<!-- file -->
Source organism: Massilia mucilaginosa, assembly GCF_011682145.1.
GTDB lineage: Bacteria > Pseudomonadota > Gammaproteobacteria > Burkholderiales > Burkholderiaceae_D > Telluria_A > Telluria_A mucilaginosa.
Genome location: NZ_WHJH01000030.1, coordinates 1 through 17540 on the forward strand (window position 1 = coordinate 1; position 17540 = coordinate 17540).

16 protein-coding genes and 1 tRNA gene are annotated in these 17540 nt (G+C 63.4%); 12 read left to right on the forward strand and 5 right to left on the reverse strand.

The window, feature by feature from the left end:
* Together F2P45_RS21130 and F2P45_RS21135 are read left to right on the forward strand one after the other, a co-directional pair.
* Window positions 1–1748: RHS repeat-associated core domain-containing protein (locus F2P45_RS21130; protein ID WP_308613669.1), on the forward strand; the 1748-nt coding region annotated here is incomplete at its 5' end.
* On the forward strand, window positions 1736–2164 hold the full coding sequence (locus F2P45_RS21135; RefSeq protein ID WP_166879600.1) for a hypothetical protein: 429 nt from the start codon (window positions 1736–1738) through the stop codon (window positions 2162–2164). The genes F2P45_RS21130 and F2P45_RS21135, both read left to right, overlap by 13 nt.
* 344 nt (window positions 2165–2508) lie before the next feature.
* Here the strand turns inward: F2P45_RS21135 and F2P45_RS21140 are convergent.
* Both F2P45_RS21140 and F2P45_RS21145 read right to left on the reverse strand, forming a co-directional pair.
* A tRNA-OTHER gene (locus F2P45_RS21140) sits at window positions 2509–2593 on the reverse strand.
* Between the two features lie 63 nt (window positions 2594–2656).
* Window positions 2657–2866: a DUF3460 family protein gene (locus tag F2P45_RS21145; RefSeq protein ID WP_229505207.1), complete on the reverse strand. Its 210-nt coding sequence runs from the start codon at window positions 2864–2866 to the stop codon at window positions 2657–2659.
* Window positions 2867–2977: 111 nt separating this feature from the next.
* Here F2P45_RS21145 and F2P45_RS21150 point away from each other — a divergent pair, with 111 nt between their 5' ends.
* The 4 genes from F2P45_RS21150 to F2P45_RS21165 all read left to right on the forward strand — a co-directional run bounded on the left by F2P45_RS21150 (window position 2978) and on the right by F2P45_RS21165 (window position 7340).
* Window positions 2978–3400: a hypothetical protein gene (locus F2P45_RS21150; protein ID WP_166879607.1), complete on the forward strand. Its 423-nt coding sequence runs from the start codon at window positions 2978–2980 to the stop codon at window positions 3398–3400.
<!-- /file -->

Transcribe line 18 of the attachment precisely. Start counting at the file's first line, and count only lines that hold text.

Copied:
* Window positions 2978–3400: a hypothetical protein gene (locus F2P45_RS21150; protein ID WP_166879607.1), complete on the forward strand. Its 423-nt coding sequence runs from the start codon at window positions 2978–2980 to the stop codon at window positions 3398–3400.